‘As Good as Gone’ by Larry Watson (2016) – 341 pages
‘As Good as Gone’ takes place in Montana in 1963. It is difficult for me to accept that the year 1963 is farther back in time from today than World War I was in 1963. We are dealing here with ancient times. To me it seems like only yesterday.
This is a western story of an old Montana hermit cowboy reuniting with the family he left decades earlier. Of course Larry Watson could write this novel in his sleep, blindfolded, with both his arms tied behind his back. The real question is whether or not Watson could make this story meaningful and entertaining to me.
My problem with ‘As Good as Gone’ is that I did not like this old vigilante cowboy that Watson seems to be trying hard to set up as some sort of hero. This guy is the kind who will shoot first and ask questions later. This man is quick to take matters into his own hands, especially if anyone is a threat to a member of his own family. This so-called hero has it both ways. As a child and young man he had an upper middle class existence with a prosperous living through the family real estate business. He leaves his family and business behind to become a lone cowboy presumably taking some of that real estate money with him.
“Many people believe that he once caved in a man’s head because the man made a vulgar remark about his wife.”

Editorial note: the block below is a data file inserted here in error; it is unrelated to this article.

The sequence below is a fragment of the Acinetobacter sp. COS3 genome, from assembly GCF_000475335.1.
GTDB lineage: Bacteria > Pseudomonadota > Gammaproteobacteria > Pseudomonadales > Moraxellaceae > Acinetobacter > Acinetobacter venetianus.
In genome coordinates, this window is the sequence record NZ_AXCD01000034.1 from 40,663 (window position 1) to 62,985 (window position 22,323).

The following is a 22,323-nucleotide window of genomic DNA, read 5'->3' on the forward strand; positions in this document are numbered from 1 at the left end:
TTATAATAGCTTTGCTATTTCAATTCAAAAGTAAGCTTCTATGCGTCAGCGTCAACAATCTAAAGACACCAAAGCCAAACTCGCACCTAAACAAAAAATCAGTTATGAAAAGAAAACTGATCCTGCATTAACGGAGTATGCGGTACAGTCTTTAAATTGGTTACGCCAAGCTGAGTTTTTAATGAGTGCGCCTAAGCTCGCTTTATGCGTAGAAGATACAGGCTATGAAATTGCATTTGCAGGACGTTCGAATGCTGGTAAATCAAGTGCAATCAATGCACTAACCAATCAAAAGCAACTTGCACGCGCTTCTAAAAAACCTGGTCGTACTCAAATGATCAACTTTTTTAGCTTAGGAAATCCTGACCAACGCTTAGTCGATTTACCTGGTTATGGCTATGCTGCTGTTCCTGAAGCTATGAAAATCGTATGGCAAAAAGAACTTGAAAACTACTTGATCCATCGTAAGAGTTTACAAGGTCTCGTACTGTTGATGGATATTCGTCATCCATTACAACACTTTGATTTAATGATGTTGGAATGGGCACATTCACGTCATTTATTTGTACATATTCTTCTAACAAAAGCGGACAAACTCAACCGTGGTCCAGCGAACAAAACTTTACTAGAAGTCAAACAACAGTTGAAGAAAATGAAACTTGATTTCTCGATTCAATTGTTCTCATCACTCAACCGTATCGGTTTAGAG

Due to his daughter-in-law’s medical emergency, this cowboy returns to the old family home to watch his grandchildren. That is one plot point that is difficult to accept but does get the story rolling. The kids have problems of their own which the cowboy deals with in his reckless manner. The cowboy even starts shacking up with the lady next door who immediately falls in love with him.
Perhaps the best example of the cowboy’s hard-hearted social philosophy is what he says during a run-in with an Indian who has defaulted on the rent. The cowboy tells his new-found ladyfriend “We won, they lost. Simple as that.” And the Indians kept on losing and losing for over a century and still today due to white men’s – probably a lot of Montanans – attitudes like this cowboy’s. These wannabe cowboys don’t seem to realize how much the cards have been stacked in their favor. Their ignorance confounds me.
There is a side story about the daughter-in-law’s medical problems which really doesn’t go anywhere and could as well have been dropped. The main story line is glorifying this old stubborn cowboy, and it does have its entertaining aspects. However ‘As Good as Gone’ could have been a much deeper story if Watson could have confronted the more negative issues of this cowboy’s state of mind.